Read Also: Central African Republic has a new Prime Minister after “firing” the former

The big question about Africans in Ukraine

Ukraine is a popular destination for African students, with thousands studying at its colleges, particularly in medicine, due to its low tuition fees and long-standing relations with Africa dating back to the Soviet era. In Ukraine, there are also other Africans who live and work.

Concerns regarding their safety have grown since the commencement of the war. Ghana’s Ministry of Foreign Affairs has asked the country’s more than 1,000 citizens to “shelter” in their homes or in government-approved shelters.

The National Union of Ghana Students, on the other hand, has called on the government to arrange for their evacuation, claiming that the war necessitates a response similar to that which was adopted when the coronavirus epidemic initially struck.

“We believe the model used for the evacuation of students from China at the peak of the Covid-19 pandemic could be adopted in this instance as well,” it said in a statement.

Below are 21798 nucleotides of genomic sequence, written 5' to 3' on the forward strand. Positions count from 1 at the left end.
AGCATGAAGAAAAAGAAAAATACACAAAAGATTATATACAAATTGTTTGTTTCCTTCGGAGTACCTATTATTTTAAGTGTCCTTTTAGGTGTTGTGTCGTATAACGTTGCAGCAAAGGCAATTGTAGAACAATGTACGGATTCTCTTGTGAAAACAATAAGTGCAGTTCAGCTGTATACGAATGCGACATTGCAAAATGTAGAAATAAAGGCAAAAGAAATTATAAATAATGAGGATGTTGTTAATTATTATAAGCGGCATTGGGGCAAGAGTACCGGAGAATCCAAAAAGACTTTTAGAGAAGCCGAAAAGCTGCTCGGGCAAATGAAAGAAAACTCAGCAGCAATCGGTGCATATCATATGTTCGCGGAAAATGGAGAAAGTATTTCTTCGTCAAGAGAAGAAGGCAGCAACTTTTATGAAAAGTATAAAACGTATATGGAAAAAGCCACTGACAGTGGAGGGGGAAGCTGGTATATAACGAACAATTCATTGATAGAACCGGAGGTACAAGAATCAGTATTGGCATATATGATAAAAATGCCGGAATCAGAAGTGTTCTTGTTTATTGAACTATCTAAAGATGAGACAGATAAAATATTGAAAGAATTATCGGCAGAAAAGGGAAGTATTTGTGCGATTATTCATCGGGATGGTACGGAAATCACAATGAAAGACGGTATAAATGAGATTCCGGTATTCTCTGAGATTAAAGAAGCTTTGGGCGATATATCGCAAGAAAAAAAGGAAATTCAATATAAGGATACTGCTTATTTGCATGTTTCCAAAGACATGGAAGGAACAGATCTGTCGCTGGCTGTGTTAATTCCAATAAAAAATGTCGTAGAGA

Nigeria’s Ministry of Foreign Affairs said it had “heard with surprise” news of Russia’s entry and that steps were being taken to ensure the safety of its citizens in Ukraine and to assist the evacuation of those who desire to leave once airports reopened.

A Nigerian medical student in Ukraine, Fatima Halilu, told the BBC that she left Kyiv nearly two weeks ago.

“All my friends are still in Kyiv. They seem stranded, lost and confused,” the 18-year-old said.

How Africa is reacting to the invasion

South Africa, which has the continent’s most industralised economy, has demanded that Russian forces leave Ukraine immediately, saying the conflict should be addressed peacefully.

This position is a setback for Russia, which regards the country as an important African ally. Both countries are members of Brics, a collection of developing economies around the world, and have substantial economic relations.

“Armed conflict will no doubt result in human suffering and destruction, the effects of which will not only affect Ukraine but also reverberate across the world. No country is immune to the effects of this conflict,” a government statement said.

Kenya, the East African economic powerhouse and a non-permanent member of the United Nations Security Council, has gone even further in its condemnation of Russia.

In a rousing speech, Kenya’s ambassador at the UN security council, Martin Kimani, said: “The territorial integrity and sovereignty of Ukraine stands breached. The charter of the United Nations continues to wilt under the relentless assault of the powerful.”

Russia was also chastised by Ghana and Gabon, the two other African countries on the UN Security Council.

As at the time of this publication, no African country has expressed support for Russia’s engagement, including Mali and the Central African Republic, where Russian military are assisting governments in combating insurgencies.

Source: BBC | ecfr